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Buying This at the Grocery Store Makes You More Attractive To Others, New Study Says

It's what's inside (your shopping cart) that counts.

If you're looking for love and also trying to get healthier, head to the grocery store. A new study just revealed that the items you buy could potentially increase your allure as a romantic partner—especially if they're eco-friendly.

As Psychology Today reports, a team of psychologists in the Netherlands performed two studies to explore exactly what we communicate with the types of products we buy. More specifically, they wanted to learn whether shoppers who are perceived as eco-friendly also seem more attractive to members of the opposite sex.

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To investigate this, in the first study they asked 483 participants—heterosexual males and females—to rate photographs of individuals of the opposite gender based on what the photos showed the subjects buying. The photos exhibited the subjects purchasing either an eco-friendly brand of batteries, home appliances, and clothing, versus other photos showing shoppers spending on a "conventional" (i.e., non-green) brand. The participants were asked to rate the people in the photos based on four perceived variables: generosity, wealth, desirability, and socialsexual orientation, or their perceived willingness to engage in casual sex.

In the second study, they showed 360 males and 240 females photos of classically attractive people who were also purchasing these same three categories of products. Then the participants wrote an essay about going on a date with the photographed person whom they found the most attractive before finally rating their own likelihood of buying the same types of products shown in the photos.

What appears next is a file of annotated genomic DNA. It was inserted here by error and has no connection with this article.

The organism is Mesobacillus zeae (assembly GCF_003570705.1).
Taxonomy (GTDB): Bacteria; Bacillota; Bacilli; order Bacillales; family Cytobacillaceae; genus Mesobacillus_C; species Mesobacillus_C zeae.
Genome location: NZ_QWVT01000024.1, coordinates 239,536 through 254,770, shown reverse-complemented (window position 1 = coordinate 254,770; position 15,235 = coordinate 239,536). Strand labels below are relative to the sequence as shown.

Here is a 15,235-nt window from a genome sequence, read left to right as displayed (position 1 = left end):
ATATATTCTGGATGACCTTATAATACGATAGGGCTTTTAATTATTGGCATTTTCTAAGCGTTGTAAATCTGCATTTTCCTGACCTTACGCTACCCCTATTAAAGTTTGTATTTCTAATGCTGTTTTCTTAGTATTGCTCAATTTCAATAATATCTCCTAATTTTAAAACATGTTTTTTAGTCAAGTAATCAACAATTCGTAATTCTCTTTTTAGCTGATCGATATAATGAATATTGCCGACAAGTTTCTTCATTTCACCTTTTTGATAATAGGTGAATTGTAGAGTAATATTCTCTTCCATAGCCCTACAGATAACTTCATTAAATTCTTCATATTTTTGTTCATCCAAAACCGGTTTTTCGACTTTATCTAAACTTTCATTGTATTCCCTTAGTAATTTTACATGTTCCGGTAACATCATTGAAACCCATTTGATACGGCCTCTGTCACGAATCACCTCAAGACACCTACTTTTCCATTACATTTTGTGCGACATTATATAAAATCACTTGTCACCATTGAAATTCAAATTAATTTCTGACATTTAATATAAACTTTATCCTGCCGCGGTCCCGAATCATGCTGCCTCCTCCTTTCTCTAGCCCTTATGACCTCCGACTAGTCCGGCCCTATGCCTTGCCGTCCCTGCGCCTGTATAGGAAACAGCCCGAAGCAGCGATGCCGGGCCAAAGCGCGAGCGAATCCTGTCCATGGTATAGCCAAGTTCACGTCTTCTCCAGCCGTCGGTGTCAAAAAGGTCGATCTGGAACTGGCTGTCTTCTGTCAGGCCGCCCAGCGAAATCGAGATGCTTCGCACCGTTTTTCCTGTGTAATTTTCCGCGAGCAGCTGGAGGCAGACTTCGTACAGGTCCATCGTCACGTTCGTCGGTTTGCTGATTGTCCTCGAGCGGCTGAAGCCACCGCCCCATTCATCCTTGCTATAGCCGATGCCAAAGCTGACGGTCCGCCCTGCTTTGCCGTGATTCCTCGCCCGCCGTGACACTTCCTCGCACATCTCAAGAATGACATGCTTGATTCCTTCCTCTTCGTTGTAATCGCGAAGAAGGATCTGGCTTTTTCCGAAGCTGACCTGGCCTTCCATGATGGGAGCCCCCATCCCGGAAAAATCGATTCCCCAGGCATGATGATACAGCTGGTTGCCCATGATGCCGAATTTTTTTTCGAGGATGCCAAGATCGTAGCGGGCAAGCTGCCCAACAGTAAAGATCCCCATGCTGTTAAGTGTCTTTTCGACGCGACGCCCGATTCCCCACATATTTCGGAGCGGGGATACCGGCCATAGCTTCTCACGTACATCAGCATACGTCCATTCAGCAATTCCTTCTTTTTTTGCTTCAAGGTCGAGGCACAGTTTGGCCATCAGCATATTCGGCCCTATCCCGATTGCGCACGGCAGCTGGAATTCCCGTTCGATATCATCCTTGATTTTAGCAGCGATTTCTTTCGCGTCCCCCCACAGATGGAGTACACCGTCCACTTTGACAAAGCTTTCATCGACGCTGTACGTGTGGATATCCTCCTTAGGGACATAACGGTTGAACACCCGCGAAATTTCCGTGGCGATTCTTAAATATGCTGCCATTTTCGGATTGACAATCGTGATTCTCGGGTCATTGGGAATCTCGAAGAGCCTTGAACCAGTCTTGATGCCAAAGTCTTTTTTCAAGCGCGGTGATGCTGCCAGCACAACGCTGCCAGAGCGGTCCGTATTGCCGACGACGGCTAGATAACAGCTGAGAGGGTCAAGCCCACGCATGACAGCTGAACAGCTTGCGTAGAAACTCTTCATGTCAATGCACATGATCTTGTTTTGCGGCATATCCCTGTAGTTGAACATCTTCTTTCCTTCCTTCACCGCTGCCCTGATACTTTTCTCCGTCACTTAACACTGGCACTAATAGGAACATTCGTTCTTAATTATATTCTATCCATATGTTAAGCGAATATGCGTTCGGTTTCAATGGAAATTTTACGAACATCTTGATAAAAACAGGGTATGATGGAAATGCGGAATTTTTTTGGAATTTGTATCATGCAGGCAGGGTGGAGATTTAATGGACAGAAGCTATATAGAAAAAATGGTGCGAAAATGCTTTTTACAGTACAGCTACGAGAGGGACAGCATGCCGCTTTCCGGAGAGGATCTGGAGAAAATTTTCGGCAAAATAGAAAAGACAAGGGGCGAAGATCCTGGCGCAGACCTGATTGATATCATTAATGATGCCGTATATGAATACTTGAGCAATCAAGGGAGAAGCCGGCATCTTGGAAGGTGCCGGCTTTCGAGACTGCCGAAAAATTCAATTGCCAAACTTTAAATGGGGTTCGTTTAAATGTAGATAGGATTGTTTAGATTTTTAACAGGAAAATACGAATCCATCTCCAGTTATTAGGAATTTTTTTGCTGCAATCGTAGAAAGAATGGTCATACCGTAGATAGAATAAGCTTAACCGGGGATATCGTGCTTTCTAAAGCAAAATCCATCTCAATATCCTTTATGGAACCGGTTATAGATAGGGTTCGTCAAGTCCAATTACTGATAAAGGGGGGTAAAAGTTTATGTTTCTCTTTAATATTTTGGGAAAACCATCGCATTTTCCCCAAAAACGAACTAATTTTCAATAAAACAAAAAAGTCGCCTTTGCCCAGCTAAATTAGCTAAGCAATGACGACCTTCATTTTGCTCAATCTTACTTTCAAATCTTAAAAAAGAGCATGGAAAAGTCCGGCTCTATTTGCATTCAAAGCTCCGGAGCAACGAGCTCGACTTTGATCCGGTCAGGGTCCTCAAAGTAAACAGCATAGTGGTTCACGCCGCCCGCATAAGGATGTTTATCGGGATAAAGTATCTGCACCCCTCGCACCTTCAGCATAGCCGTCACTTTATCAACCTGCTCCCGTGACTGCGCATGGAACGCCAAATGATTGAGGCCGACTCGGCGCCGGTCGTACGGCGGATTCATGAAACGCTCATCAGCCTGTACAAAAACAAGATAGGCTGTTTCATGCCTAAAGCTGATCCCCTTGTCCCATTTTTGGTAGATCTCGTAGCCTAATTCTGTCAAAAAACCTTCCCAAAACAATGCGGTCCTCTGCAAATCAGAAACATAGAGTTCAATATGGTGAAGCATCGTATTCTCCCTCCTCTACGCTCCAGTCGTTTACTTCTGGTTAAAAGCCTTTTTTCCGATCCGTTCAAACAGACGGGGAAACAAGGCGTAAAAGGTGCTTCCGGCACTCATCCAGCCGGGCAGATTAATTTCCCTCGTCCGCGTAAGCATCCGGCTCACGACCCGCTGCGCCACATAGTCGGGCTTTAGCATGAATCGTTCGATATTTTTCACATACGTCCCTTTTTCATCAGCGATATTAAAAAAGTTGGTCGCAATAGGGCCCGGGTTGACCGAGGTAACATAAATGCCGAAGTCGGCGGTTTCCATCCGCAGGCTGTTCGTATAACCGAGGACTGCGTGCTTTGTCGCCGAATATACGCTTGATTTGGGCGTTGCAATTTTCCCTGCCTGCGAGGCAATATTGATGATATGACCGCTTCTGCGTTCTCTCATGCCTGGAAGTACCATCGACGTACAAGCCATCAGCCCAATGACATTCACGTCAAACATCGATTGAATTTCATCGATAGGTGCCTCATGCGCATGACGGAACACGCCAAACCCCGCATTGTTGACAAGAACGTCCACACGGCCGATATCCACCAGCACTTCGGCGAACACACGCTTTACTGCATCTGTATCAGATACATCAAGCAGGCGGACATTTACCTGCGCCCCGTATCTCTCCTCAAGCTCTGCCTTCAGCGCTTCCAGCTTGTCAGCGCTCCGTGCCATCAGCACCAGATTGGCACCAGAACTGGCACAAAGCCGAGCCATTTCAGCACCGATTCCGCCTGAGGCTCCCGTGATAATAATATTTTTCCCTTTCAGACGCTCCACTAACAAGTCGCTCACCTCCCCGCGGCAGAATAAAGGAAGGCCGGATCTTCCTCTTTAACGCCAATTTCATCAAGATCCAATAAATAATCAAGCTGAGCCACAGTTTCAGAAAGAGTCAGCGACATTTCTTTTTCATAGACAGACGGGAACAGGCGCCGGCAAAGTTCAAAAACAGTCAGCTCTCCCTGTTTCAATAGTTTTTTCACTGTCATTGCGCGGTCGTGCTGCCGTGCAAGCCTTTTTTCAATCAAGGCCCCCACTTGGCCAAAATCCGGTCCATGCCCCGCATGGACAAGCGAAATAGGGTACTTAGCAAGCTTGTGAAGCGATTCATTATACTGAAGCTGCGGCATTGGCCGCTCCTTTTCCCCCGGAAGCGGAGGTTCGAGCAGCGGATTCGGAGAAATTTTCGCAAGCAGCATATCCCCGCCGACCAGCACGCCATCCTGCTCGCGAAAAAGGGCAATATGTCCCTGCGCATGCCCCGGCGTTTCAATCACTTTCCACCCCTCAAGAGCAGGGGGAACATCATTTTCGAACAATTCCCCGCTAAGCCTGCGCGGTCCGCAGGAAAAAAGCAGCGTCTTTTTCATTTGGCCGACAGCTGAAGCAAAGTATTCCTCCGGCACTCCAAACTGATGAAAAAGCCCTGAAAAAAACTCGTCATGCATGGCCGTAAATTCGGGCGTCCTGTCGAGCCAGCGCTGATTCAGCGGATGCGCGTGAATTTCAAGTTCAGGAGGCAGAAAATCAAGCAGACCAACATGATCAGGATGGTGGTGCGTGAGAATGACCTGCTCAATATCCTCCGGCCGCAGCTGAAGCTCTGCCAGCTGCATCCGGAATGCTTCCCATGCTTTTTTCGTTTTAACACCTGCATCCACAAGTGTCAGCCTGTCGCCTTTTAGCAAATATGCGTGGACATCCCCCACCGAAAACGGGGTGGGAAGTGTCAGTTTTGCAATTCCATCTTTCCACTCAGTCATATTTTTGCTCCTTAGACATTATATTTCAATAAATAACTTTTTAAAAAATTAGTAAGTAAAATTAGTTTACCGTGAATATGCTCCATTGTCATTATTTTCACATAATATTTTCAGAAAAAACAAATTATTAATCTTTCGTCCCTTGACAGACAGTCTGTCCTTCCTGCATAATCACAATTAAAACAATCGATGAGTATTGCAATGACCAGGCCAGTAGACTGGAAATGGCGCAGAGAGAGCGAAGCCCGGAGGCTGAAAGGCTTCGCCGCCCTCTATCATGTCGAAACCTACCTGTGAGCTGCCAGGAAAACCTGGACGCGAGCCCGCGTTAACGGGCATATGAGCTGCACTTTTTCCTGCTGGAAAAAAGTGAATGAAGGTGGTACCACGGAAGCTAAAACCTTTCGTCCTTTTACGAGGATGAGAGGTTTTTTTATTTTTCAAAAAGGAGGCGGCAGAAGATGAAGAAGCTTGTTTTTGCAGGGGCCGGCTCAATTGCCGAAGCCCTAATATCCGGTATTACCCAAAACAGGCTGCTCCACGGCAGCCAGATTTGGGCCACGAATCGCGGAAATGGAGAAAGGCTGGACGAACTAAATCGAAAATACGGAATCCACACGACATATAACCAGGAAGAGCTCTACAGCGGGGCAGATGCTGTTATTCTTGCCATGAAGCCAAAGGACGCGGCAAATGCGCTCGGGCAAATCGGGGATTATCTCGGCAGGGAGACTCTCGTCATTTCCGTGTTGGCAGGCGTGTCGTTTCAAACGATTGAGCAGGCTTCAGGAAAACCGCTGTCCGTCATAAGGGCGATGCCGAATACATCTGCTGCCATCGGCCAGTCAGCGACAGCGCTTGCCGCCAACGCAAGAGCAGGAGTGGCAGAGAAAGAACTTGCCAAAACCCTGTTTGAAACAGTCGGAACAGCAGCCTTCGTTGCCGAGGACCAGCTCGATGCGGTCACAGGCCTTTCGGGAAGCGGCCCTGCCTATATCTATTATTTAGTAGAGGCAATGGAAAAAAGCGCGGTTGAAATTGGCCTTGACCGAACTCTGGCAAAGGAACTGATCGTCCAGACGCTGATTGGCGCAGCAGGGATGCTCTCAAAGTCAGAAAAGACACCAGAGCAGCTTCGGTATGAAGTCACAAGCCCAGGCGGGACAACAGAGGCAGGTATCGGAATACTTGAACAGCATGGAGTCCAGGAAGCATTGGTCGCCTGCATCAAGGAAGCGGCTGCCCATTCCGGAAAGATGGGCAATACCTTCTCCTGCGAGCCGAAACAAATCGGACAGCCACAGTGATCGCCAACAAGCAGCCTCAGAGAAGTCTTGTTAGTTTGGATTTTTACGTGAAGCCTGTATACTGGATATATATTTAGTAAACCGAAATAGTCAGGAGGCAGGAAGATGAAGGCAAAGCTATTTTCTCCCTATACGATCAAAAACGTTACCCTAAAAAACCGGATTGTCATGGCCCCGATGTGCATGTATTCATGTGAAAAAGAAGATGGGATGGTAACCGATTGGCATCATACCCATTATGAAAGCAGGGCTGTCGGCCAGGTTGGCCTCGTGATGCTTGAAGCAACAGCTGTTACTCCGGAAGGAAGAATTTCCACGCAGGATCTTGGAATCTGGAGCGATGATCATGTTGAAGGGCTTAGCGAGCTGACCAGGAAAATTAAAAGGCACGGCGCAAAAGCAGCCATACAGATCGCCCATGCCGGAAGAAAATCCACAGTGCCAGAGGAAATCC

One major finding from the study was that shoppers shown purchasing eco-friendly products were rated as more desirable partners in both the short- and long-term. Past research has pointed to the similarity-attraction effect, which simply means that we like people who are like us or appear to share our most essential values. (This theory applies in platonic scenarios, too. However, as the researchers stated, female study participants were more inclined than the males to draw an association between product preferences and male subjects' likelihood to be faithful partners.)

At the grocery store, this could mean shopping with your own reusable bags, hanging out in the perimeter of the store and buying produce and fresh foods, and avoiding all those processed foods with their bulky, plastic packaging!

As if you needed one more reason to be a conscious consumer. If you're peeping an excuse to hang out in the produce aisle, we've got what you need: check out the 15 Cleanest Foods on Grocery Store Shelves, According to an Expert, and What Eating Avocado Toast Does to Your Body, According to Science.

Krissy Gasbarre
Krissy is a senior news editor at Eat This, Not That!, managing morning and weekend news related to nutrition, wellness, restaurants and groceries (with a focus on beverages), and more. Read more about Krissy